studies, options were presented simultaneously, but while Inman et al (1990) found a preference
for the extreme (end-of-aisle) position, Dreze et al (1994) found preferences for both central and
extreme positions, and Chandon et al. (2007) found no reliable position effects on choice. Thus,
sequential versus simultaneous presentation, while a potential moderator of the effect, is not a
sufficiently parsimonious explanation for inconsistent position effects. Having said that, when
options are presented sequentially, findings seem to support either primacy or recency–based
explanations (Schuman & Presser, 1996), suggesting that simultaneous presentation is more
likely to foster a middle position advantage. As our focus is to identify why people prefer the
central position, we employ a simultaneous presentation mode in our experiments.
Prior research on position effects also differ in terms of the explanation provided for
these. Explanations are categorized as attention-related (Route 1) and belief-related (Route 2)
and are discussed below.
Route 1 for Position Effects: Position Salience Attention Preference
Salience of stimuli is defined as the aspect of a stimulus that makes it stand apart from
other stimuli due to its inherent characteristics or its context. Commonly studied antecedents of
salience include the movement, brightness, presence of warm-colors, complexity, and proximity
of an object to the perceiver (McArthur & Post, 1977). Salience of an object makes it more likely
to be attended to, recalled, and used to form attitudes in an information aggregation task (for a
review on the antecedents and consequences of salience effects, see Fiske & Taylor, 1989).
Given the literature on salience effects, it is plausible that an object that is at the centre of
an array will be more salient, receive more attention, and, for this reason, be preferred. In fact,
Nisbett and Wilson (1978) explained their results for the stockings study in terms of higher
attention paid to the last option presented in a sequence (Schuman & Presser, 1996). However,
research examining the antecedent role of attention for position effects using simultaneous
presentation of stimuli has found little or no evidence for it. The earliest exploration was in a
person perception domain using a recall task where the person in the middle, though found to be
more influential in a group task, was not recalled more than others (Taylor & Fiske, 1975).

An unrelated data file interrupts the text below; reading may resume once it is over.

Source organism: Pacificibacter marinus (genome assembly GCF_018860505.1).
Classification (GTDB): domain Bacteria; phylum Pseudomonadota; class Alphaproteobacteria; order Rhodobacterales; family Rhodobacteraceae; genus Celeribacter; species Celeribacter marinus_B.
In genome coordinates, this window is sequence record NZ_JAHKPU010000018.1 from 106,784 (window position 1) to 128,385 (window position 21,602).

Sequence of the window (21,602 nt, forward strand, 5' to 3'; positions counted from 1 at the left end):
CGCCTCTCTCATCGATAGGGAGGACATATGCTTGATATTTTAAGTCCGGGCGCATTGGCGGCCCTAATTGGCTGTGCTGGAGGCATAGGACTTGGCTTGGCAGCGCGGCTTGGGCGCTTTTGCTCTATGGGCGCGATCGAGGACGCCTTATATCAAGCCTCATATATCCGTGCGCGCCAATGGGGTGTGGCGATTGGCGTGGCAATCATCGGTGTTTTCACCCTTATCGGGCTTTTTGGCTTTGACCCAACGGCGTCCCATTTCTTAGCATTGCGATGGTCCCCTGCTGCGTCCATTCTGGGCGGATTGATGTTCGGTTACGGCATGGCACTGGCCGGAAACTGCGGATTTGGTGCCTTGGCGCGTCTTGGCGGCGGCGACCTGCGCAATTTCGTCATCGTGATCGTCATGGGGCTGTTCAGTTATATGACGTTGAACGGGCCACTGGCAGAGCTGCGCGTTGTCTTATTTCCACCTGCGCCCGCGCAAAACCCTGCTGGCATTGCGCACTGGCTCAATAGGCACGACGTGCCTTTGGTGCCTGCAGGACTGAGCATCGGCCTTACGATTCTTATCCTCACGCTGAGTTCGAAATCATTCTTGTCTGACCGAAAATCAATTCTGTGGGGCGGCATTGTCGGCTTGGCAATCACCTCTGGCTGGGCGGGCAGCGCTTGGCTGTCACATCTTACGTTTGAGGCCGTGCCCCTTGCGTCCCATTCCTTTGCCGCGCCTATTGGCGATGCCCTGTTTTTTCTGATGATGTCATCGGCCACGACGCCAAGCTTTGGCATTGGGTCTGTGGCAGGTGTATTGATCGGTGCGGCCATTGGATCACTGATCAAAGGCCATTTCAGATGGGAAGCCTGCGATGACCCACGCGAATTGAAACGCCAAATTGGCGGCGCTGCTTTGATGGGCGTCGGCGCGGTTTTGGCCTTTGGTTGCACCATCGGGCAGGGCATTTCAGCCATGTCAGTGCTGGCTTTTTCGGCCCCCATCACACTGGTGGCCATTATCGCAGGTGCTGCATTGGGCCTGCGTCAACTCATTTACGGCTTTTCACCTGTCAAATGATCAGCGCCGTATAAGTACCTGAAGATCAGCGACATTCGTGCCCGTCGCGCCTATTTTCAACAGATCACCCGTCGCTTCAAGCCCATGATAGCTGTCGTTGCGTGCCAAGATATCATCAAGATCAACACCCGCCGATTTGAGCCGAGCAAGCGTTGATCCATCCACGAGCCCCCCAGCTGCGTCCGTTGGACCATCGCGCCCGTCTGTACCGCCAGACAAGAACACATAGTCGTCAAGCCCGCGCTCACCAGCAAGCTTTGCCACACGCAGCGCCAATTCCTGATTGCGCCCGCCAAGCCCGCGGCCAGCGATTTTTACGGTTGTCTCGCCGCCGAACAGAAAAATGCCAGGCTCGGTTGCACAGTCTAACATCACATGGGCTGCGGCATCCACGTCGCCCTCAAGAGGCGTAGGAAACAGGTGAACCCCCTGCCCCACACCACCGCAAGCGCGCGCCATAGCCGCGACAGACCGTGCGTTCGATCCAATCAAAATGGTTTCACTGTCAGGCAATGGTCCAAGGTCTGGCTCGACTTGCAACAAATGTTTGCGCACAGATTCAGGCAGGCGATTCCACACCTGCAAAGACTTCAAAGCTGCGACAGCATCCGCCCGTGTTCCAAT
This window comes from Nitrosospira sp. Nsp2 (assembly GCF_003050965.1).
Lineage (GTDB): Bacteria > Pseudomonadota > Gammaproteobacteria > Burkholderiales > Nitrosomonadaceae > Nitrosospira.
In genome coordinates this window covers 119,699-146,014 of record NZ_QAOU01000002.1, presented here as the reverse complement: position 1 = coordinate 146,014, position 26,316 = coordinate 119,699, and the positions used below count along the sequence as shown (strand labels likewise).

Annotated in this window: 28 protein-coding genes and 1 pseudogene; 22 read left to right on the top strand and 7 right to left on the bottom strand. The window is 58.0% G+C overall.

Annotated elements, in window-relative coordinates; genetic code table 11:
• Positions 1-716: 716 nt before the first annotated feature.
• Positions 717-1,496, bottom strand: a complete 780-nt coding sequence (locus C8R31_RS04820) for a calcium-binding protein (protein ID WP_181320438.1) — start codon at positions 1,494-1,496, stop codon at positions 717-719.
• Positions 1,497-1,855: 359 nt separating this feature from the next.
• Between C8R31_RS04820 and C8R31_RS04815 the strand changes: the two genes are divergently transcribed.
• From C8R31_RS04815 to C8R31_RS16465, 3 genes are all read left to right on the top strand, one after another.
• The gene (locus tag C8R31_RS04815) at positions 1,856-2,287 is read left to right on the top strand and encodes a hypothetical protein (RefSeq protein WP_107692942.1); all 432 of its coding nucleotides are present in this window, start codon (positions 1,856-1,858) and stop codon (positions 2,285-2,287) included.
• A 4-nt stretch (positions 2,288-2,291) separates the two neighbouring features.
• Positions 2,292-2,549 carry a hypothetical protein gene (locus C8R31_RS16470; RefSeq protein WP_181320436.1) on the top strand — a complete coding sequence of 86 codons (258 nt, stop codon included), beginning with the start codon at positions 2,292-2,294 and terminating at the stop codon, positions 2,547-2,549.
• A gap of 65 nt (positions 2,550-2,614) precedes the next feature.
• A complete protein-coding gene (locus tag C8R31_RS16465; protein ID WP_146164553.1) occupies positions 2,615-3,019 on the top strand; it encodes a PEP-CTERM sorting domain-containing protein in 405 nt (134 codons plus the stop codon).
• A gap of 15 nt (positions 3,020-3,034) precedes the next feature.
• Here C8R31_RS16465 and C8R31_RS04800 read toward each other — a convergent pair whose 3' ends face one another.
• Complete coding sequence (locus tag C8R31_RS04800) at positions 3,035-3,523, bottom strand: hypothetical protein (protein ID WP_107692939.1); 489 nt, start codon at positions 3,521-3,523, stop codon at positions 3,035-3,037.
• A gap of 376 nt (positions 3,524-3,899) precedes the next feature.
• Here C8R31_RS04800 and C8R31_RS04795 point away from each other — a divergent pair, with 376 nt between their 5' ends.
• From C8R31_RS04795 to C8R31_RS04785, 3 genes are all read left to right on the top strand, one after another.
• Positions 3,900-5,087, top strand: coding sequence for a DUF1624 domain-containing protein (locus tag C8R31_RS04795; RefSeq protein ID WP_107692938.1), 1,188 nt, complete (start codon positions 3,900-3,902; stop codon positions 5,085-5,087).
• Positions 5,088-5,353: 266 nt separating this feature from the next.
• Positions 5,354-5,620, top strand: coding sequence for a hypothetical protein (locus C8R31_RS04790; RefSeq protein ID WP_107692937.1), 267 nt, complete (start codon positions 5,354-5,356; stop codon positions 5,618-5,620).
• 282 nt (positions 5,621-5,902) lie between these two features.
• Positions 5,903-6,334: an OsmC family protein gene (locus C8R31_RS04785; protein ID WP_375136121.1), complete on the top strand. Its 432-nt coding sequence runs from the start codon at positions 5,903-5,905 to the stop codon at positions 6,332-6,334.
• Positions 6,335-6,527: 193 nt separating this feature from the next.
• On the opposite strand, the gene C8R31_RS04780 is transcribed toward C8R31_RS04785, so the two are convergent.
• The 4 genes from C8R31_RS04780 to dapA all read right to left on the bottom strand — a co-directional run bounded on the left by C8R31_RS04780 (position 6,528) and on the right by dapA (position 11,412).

In the domain of product perception, Shaw (2000) ruled out an attention-driven
mechanism driving the preference for the central position by showing no difference in the
number of graphic items recalled from posters in the left, centre and right position within a three-
poster collage. He, therefore, discarded a focus of attention based explanation of centrality
preferences. However, it is plausible that the indirect test of recall is not powerful enough to
diagnose whether attention has been differentially paid to stimuli at the time of making a choice.
Given the limitation of the recall task, recent research has directly tested the mechanism
of attention using the eye-tracking methodology (Chandon et al., 2007). Chandon et al. (2007)
found no evidence that higher attention to specific position led to more favorable evaluations and
choices at higher than chance likelihood. They concluded that though the center of a display
may be more likely to be noticed, the resulting visual lift did not carry through to product
consideration and choice, which did not show a robust position effect.
To summarize, empirical support is lacking for attention being an antecedent for centrality
preferences when stimuli is presented simultaneously. This is not surprising as research on
vision effects using simultaneous presentation predicts that the item left of centre (versus the
centre) is most noticeable (Ducrot & Pynte, 2002). Consumer psychologists have also shown
that items on the right or left of a display are preferred contingent on whether they are visual or
verbal stimuli (Janiszewski, 1990). Given the weak theory and evidence for an attention-driven
mechanism explaining position effects for simultaneous presentation, we next examine the role
of cognitive beliefs driving preference and choices for a given position.
Route 2 for Position Effects: Beliefs Position Inferences
Four distinct streams of literature, in contexts ranging from people perception and survey
methods to product perception, all suggest that people draw inferences from position, and that
these inferences involve perceptions that the option in the middle is the most common in the
population (i.e., the most popular). These are discussed below and used to reconcile seemingly
inconsistent position effects reviewed earlier.
People Perception. The social psychology literature has shown that there are certain
beliefs associated with the meaning of the position people occupy in a group setting (McArthur &
Post, 1977; Raghubir & Valenzuela, 2006; Taylor & Fiske, 1975). Taylor and Fiske (1975) were
the first to examine the effect of visual placement on evaluations of people’s performance. They